The Routledge Companion to Contemporary Japanese Social Theory breaks new ground in providing a detailed, systematic appraisal of the major traditions of social theory prominent in Japan today – from theories of identity and individualization to globalization studies. The volume introduces readers to the rich diversity of social-theoretical critique in contemporary Japanese social theory.

The editors have brought together some of the most influential Japanese social scientists to assess current trends in Japanese social theory, including Kazuhisa Nishihara, Aiko Kashimura, Masahiro Ogino, Yumiko Ehara and Kiyomitsu Yui. The volume also contains dialogues with these Japanese contributors from authoritative Western social theorists – including, among others, Axel Honneth, Roland Robertson, Bryan S. Turner, Charles Lemert and Anthony Elliott – to reflect on such developments. The result is an exciting, powerful set of intellectual exchanges. The book introduces, contextualizes and critiques social theories in the broader context of Japanese society, culture and politics – with particular emphasis upon Japanese engagements and revisions of major traditions of social thought. Divided into two sections, the book surveys traditions of social thought in Japanese social science and presents the major social issues facing contemporary Japan.

The book will appeal to students and scholars of sociology, social theory, critical theory, psychoanalysis, risk, gender studies, feminist studies, self and identity studies, media studies and cultural studies.

chapter |13 pages

Editors' Introduction

ByAnthony Elliott, Masataka Katagiri, Atsushi Sawai

part |117 pages

Traditions of social thought

chapter |3 pages

Prelude 1: Phenomenological Sociology in Japan

ByNick Crossley

chapter |23 pages

Critical Theory and its Development in Post-War Japanese Sociology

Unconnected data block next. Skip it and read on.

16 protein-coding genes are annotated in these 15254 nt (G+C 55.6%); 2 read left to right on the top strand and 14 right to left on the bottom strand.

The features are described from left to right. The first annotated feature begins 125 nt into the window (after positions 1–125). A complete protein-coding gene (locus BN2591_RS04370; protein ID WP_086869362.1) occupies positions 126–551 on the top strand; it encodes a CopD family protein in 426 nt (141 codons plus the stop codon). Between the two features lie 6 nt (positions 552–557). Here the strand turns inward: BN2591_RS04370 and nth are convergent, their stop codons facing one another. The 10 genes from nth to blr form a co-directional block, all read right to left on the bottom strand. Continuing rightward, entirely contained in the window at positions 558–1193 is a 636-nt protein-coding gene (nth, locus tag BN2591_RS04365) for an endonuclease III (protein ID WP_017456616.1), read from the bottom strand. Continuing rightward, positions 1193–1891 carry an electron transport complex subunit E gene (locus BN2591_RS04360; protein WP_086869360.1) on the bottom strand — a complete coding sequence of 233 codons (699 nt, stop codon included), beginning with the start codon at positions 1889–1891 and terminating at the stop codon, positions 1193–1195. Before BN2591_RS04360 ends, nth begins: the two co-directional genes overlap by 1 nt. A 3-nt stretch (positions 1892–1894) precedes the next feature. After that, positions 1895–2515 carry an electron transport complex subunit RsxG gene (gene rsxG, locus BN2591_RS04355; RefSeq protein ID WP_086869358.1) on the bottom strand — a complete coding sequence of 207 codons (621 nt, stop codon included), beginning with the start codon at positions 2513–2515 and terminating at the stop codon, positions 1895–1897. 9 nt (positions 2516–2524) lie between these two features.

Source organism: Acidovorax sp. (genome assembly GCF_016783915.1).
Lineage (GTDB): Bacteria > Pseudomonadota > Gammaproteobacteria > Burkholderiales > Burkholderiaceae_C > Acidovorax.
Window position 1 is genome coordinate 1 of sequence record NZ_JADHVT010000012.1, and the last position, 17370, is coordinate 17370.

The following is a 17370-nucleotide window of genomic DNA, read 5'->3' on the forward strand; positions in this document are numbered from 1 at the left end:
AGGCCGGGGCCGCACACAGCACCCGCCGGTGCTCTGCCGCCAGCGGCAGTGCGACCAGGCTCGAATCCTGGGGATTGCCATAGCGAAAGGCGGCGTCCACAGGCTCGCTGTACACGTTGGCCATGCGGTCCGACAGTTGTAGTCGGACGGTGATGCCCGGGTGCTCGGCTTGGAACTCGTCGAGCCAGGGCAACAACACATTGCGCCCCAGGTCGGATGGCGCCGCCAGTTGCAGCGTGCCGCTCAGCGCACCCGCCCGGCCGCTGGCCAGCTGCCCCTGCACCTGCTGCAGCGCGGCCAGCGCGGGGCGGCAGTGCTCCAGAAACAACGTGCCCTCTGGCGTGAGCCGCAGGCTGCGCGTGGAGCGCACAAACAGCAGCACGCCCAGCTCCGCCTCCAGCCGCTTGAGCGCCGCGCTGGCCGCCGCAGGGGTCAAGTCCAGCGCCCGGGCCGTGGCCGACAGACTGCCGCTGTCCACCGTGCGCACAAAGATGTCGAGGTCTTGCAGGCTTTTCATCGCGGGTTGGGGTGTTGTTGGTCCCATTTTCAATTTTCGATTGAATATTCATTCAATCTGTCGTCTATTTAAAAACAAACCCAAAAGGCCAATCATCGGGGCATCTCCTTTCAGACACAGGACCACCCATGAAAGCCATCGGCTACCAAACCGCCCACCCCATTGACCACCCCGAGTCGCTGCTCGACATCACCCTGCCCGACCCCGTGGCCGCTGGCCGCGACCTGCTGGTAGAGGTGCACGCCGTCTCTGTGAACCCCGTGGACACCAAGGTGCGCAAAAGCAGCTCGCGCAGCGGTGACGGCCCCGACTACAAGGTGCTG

Pursuing true democracy in rapid capitalist modernization
ByTakeshi Deguchi

chapter |4 pages

Prelude 3: On Passionate Dissent

ByAnthony Elliott

chapter |17 pages

Structuralism, Post-Structuralism and Thereafter

ByMasahiro Ogino

chapter |3 pages

Prelude 5: Risk and Reflexive Modernization

ByRoland Robertson

chapter |18 pages

Acceptance of Beck's Theory in Japan

From environmental risks to individualization
ByMidori Ito, Munenori Suzuki

part |117 pages

Issues in Japanese social theory

chapter |4 pages

Prelude 6: The Three Selves in Japanese Society

ByAnthony Elliott

chapter |19 pages

The Three Selves in Japanese Society

Individualized, privatized, and psychologized selves
ByMasataka Katagiri

chapter |4 pages

Prelude 7: From Feminism to Postfeminism in Forty Years?

ByLaura Dales, Chilla Bulbeck

chapter |17 pages

Network, Community and Culture

ByTomohiko Asano

chapter |4 pages

Prelude 9: Postmodern Social Theory

ByEric L. Hsu

chapter |21 pages


ByAtsushi Sawai

chapter |6 pages

Prelude 10: Japanese Uniqueness Versus Globalization

A reply to Professor Yui
ByBryan S. Turner

chapter |19 pages


ByKiyomitsu Yui

chapter |4 pages


Apollo's chariot
ByCharles Lemert